Does prolonged use of a mask cause physical discomfort and irritation?

Last updated: February 20, 2022
The single study in this list that examines this question found that the answer is yes. A single study is often not sufficient to draw a conclusion so we encourage you to refer to this study merely as food for thought.

Chart summary of 1 study examining this question

All answers are assigned by State of K users. The label Couldn't Identify means that State of K was not able to determine whether a study answers the question "yes" or "no". This could be due to several factors. One possibility is that a study found some evidence to indicate that the answer to the question is "yes" and some evidence to indicate that the answer is "no". This often happens when a study uses two or more proxies to study the same phenomenon (i.e. firearm sales figures and self-reported firearm ownership rates as proxies for the prevalence of firearms) and the proxies yield different results when looking for correlations with another phenomenon (i.e. firearm-related deaths). Alternatively, the label may be applied if the phenomenon under study (i.e. whether breast milk improves cognitive function) is true for one group, but not another (i.e. true for girls, but not for boys). Yet another possibility is that a study found there was insufficient evidence to reach a conclusion regarding the question. Finally, the full text or abstract of a study may not have been written clearly or was inaccessible. This would make it difficult to determine how a study answered a question.

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Literature Reviews
Although we recommend you consider all of the studies below, we believe the following study is a literature review, which surveys and evaluates many studies on this question:

Total studies in list: 1
Sorted by publication year
Downsides of Face Masks and Possible Mitigation Strategies: A Systematic Review and Meta-Analysis
"ObjectiveTo identify, appraise and synthesise studies evaluating the downsides of wearing face masks in any setting. We also discuss potential strategies to mitigate these downsides.DesignSystematic review and meta-analysis.Data sourcesPubMed, Embase, CENTRAL and EuropePMC were searched (inception–18 May 2020), and clinical registries were searched via CENTRAL. We also did a forward–backward citation search of the included studies.Inclusion criteriaWe included randomised controlled trials and observational studies comparing face mask use to any active intervention or to control.Data extraction and analysisTwo author pairs independently screened articles for inclusion, extracted data and assessed the quality of included studies. The primary outcomes were compliance, discomforts, harms and adverse events of wearing face masks.ResultsWe screened 5471 articles, including 37 (40 references); 11 were meta-analysed. For mask wear adherence, 47% (95% CI 25% to 68%, p<0.0001), more people wore face masks in the face mask group compared with control; adherence was significantly higher (26%, 95% CI 8% to 46%, p<0.01) in the surgical/medical mask group than in N95/P2 group. The largest number of studies reported on the discomfort and irritation outcome (20 studies); fewest reported on the misuse of masks, and none reported on mask contamination or risk compensation behaviour. Risk of bias was generally high for blinding of participants and personnel and low for attrition and reporting biases.ConclusionsThere are insufficient data to quantify all of the adverse effects that might reduce the acceptability, adherence and effectiveness of face masks. New research on face masks should assess and report the harms and downsides. Urgent research is also needed on methods and designs to mitigate the downsides of face mask wearing, particularly the assessment of possible alternatives.Systematic review registrationOpen Science Framework website (timestamp 20-05-2020)."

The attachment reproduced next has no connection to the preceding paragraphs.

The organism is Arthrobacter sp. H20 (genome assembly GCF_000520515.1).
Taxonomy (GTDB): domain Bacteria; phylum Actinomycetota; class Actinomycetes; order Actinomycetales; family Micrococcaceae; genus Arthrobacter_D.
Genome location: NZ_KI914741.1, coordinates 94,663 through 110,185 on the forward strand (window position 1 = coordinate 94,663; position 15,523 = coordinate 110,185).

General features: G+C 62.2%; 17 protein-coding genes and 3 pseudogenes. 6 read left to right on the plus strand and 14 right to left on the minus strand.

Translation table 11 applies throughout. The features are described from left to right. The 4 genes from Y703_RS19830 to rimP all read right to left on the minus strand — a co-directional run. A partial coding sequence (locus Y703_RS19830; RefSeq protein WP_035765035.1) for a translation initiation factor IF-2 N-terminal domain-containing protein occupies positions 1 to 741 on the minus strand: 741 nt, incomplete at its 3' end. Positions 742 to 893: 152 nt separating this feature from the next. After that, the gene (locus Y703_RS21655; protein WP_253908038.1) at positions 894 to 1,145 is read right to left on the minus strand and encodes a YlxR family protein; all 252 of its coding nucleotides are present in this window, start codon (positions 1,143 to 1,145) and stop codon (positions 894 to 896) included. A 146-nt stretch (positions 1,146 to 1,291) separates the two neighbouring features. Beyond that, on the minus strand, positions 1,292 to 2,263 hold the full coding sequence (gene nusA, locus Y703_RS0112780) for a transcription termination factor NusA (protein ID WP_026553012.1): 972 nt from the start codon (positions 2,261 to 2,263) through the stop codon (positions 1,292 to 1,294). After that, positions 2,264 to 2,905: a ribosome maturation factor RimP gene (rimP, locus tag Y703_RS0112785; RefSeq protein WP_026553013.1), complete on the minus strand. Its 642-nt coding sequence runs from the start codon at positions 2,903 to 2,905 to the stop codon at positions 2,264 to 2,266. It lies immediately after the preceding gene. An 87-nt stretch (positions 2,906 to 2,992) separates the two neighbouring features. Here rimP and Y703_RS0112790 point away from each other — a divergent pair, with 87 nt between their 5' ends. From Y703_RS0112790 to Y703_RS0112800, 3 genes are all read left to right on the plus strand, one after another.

Mina Bakhit
2021 BMJ Open
Literature Review